Tuesday, 21 October 2014

Ashford, Middlesex, National Schools 1908

Ashford, Middlesex, National Schools 1908. It is interesting that a idyllic scene such as this can sometimes conceal a nasty secret. The postcard below (post dated 1908 on the back) shows the National Schools in Ashford, Middlesex (Ashford is now in the county of Surrey). The school was erected in 1868 and as you can see from the Google Street View, it still survives today as the Ashford Church of England Primary School. It has been enlarged but the original buildings survive. The postcard shows a group of girls on the left and boys on the right. On the left of the girls is a woman, probably a teacher. Behind the girls is a man. He may well be the schoolmaster, Cyril Neaves. Neaves was convicted in September 1909 of a vicious beating of a pupil at the school and was fined five pounds - quite a lot of money back then. The story was reported nationally and was even discussed in the Houses of Parliament (NB, the Hansard website OCR has got Neaves' name wrong). The Sheffield Evening Telegraph for 7th September 1909 reported the case as follows:

SCHOOLMASTER FINED
Heavy Penalty on Charge of Assault.
A Boy's Punishment.
For an alleged assault on Albert Darling, aged 10, one of his pupils, Cyril Neaves, the headmaster of Ashford (Middlesex) National Schools was fined £5 yesterday.
According to the evidence the headmaster, on August 30th, placed the boy over a desk, where he was held by an assistant master, and thrashed him with a cane until it broke in two.
The boy, who lives at Park Road, Ashford, told the Bench that the headmaster asked him to bring his drawing, and, after looking at it, said: "Stand aside and I will deal with you in a minute." He was flogged for about five minutes. He cried from the pain, and when he sat down the headmaster said, "I'll give you some more if you don't sit still."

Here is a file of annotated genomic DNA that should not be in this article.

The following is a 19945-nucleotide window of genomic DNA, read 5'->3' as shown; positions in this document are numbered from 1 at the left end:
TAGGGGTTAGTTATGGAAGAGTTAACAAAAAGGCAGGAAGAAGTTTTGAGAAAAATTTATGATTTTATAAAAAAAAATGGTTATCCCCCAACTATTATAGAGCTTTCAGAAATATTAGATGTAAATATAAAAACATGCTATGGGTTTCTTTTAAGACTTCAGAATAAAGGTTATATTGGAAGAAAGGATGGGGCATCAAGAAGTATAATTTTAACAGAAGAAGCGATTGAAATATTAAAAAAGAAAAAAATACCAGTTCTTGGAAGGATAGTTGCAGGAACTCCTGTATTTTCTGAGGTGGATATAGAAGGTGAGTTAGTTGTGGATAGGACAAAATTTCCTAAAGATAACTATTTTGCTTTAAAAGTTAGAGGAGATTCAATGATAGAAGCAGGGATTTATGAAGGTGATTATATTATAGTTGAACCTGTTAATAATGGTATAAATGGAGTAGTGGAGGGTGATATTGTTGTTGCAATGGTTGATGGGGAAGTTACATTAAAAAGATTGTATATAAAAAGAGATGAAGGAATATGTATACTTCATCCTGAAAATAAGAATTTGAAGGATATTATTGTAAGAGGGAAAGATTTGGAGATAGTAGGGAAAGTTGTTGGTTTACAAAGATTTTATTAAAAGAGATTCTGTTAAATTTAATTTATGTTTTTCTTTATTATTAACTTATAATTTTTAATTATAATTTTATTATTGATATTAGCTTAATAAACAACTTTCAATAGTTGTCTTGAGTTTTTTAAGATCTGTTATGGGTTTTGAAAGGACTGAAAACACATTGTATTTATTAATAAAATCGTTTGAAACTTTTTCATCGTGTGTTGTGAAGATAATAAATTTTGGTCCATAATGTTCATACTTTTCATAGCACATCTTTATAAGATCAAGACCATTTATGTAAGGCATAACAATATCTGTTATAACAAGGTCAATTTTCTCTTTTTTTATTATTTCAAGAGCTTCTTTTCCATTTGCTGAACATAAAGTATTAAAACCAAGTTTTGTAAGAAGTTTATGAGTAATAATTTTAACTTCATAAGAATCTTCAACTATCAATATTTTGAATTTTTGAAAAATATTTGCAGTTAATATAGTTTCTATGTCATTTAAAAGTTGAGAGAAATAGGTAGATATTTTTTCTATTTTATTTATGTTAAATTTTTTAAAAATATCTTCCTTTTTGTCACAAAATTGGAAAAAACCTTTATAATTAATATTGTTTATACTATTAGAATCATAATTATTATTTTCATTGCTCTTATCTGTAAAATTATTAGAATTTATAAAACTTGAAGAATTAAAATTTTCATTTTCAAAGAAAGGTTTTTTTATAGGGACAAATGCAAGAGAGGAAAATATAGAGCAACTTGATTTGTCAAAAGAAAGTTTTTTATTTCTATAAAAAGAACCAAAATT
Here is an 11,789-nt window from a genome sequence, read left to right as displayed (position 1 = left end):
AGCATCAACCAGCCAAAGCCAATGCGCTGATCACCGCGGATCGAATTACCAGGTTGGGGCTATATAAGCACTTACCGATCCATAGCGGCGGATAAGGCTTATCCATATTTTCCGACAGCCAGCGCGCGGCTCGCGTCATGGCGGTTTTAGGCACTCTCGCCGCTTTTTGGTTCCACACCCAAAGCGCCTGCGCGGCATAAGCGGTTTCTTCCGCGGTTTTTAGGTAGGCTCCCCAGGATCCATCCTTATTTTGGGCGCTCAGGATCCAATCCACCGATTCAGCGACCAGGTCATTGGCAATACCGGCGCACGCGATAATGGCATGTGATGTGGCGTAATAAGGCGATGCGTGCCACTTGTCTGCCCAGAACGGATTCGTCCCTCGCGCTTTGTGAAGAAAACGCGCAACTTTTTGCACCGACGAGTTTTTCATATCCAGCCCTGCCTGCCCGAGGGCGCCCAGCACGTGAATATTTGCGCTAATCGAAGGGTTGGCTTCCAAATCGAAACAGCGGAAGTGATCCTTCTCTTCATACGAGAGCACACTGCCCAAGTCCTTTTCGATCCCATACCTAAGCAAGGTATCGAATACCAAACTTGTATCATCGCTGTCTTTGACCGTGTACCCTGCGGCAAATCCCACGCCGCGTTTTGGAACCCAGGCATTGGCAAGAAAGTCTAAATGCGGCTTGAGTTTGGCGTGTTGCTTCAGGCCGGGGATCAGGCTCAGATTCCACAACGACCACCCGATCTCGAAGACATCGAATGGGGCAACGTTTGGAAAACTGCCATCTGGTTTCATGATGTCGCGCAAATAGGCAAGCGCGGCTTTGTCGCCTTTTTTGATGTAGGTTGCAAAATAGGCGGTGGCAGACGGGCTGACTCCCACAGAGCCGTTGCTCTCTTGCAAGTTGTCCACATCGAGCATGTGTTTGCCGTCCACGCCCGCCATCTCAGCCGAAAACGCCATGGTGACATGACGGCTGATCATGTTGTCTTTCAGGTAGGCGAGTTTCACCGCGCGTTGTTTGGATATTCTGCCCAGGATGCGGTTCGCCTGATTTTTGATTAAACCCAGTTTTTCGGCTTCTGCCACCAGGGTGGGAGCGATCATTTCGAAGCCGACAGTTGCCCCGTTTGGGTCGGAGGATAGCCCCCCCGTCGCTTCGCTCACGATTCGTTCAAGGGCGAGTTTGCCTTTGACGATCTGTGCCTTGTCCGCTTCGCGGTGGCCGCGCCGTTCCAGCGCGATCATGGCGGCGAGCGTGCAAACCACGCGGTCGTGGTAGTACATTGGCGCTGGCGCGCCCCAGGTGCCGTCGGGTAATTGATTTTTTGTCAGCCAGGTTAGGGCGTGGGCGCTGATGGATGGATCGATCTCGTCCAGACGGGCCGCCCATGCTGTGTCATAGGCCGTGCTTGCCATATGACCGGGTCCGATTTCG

Mrs Darling said that her son was covered with bruises, and his flesh was red and inflamed, "almost like jelly". She counted thirteen marks on his body. She had complained to the headmaster before about thrashing the boy, and he then said that he would serve him the same tomorrow if he would not do his work.
The defendant denied, in his evidence, that he struck the boy more than four times. When he called him out he loitered, shuffled his feet, and muttered under his breath. The witness gave him two strokes of the cane, and as he muttered again he gave him two more.
The bench unanimously decided to impose the maximum penalty.


It is possible that Neaves is the man in the photo and that poor Albert Darling may be one of the boys. A sorry tale.
Postcard by Young & Co of Teddington. Click the postcard to enlarge.



View Larger Map

Sunday, 28 September 2014

Cheam, Surrey, The High Street c1908

Cheam, Surrey, the High Street, circa 1908. In the old postcard you can see in the middle distance on the left the Harrow Inn. It looks 17th century to me. The High Street looked very rustic. Cheam's High Street was redeveloped in the 20th century. There is still a Harrow Inn, it is in the middle of the Google Street View. It has the 'Mock Tudor' style that used to be very popular.
Click the postcard to enlarge. Postcard by Young & Co of Teddington.



View Larger Map

Here is a higher-res view of the old Harrow Inn (click to enlarge):


 

Saturday, 12 July 2014

Aldgate Pump, City of London c1912

Aldgate Pump, City of London circa 1912. This old postcard by an uncredited publisher shows the famous Aldgate Pump at the corner of Fenchurch Street (on the left) and Leadenhall Street (on the right). The postcard view shows St. Katherine Cree church, built c1638, one of the few City churches to survive the Great Fire in 1666. The church is still there but is difficult to see in the Street View image. If you move the Google Street View one step to the left you get a better likeness to the postcard, but the pump is completely obscured by a street sign. Leadenhall Street also contains the London Metal Exchange, Europe's last remaining open outcry financial exchange. Click the postcard to enlarge.



View Larger Map

LinkWithin

Related Posts Plugin for WordPress, Blogger...